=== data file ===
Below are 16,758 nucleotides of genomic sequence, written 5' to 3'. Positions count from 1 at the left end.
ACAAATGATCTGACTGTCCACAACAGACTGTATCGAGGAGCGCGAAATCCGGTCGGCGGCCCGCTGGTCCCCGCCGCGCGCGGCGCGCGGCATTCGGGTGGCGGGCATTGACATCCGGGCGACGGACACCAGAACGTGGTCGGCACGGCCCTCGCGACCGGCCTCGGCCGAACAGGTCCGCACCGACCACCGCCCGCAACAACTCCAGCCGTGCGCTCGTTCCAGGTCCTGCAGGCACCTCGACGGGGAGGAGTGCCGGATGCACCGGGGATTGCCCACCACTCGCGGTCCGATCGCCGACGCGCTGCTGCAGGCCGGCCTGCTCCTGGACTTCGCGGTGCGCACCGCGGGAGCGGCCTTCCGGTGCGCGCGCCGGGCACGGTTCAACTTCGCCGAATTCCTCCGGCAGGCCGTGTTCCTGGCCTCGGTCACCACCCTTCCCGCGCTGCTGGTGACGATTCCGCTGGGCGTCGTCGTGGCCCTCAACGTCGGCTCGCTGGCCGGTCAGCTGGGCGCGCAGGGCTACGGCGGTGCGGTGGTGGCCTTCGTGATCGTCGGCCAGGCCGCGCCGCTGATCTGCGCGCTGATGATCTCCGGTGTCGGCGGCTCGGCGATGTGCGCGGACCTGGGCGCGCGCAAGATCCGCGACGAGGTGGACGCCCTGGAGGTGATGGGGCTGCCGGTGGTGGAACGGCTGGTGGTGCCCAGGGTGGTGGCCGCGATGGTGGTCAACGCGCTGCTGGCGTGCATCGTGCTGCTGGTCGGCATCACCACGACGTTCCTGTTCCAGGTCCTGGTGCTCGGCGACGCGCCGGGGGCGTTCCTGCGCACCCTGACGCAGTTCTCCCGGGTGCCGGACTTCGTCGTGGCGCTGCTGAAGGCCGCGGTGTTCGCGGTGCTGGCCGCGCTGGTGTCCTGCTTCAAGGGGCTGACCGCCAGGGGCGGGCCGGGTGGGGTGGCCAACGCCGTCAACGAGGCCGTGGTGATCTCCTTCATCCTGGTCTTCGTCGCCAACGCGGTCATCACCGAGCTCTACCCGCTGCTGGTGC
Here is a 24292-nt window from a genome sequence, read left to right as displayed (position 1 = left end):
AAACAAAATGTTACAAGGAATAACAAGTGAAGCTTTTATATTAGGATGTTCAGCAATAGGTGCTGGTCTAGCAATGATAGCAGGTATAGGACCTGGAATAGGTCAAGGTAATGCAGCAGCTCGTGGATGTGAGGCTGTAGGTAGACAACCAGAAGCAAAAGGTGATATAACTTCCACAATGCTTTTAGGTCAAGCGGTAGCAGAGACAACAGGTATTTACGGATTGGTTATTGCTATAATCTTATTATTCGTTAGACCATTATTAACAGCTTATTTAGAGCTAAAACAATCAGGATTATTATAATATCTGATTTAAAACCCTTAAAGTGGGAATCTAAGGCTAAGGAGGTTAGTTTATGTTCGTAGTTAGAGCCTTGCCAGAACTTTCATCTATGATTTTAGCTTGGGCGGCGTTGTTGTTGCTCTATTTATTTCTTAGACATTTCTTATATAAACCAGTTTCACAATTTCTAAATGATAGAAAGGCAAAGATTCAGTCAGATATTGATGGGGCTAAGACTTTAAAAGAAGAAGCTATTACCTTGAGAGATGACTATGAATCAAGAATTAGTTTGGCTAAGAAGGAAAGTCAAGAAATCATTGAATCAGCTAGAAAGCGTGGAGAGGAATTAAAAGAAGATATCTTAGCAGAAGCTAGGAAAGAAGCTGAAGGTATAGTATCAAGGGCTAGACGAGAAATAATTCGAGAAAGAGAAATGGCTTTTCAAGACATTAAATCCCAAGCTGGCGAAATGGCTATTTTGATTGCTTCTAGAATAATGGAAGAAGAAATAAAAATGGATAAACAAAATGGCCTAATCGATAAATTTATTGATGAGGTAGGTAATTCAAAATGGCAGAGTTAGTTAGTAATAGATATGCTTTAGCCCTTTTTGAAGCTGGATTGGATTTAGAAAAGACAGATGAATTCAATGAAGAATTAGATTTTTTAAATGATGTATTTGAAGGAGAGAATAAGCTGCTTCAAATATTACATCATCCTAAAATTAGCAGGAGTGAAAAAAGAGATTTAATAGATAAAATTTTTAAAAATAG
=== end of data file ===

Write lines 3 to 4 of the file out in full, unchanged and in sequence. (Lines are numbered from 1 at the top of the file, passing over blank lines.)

Here is a 24292-nt window from a genome sequence, read left to right as displayed (position 1 = left end):
AAACAAAATGTTACAAGGAATAACAAGTGAAGCTTTTATATTAGGATGTTCAGCAATAGGTGCTGGTCTAGCAATGATAGCAGGTATAGGACCTGGAATAGGTCAAGGTAATGCAGCAGCTCGTGGATGTGAGGCTGTAGGTAGACAACCAGAAGCAAAAGGTGATATAACTTCCACAATGCTTTTAGGTCAAGCGGTAGCAGAGACAACAGGTATTTACGGATTGGTTATTGCTATAATCTTATTATTCGTTAGACCATTATTAACAGCTTATTTAGAGCTAAAACAATCAGGATTATTATAATATCTGATTTAAAACCCTTAAAGTGGGAATCTAAGGCTAAGGAGGTTAGTTTATGTTCGTAGTTAGAGCCTTGCCAGAACTTTCATCTATGATTTTAGCTTGGGCGGCGTTGTTGTTGCTCTATTTATTTCTTAGACATTTCTTATATAAACCAGTTTCACAATTTCTAAATGATAGAAAGGCAAAGATTCAGTCAGATATTGATGGGGCTAAGACTTTAAAAGAAGAAGCTATTACCTTGAGAGATGACTATGAATCAAGAATTAGTTTGGCTAAGAAGGAAAGTCAAGAAATCATTGAATCAGCTAGAAAGCGTGGAGAGGAATTAAAAGAAGATATCTTAGCAGAAGCTAGGAAAGAAGCTGAAGGTATAGTATCAAGGGCTAGACGAGAAATAATTCGAGAAAGAGAAATGGCTTTTCAAGACATTAAATCCCAAGCTGGCGAAATGGCTATTTTGATTGCTTCTAGAATAATGGAAGAAGAAATAAAAATGGATAAACAAAATGGCCTAATCGATAAATTTATTGATGAGGTAGGTAATTCAAAATGGCAGAGTTAGTTAGTAATAGATATGCTTTAGCCCTTTTTGAAGCTGGATTGGATTTAGAAAAGACAGATGAATTCAATGAAGAATTAGATTTTTTAAATGATGTATTTGAAGGAGAGAATAAGCTGCTTCAAATATTACATCATCCTAAAATTAGCAGGAGTGAAAAAAGAGATTTAATAGATAAAATTTTTAAAAATAG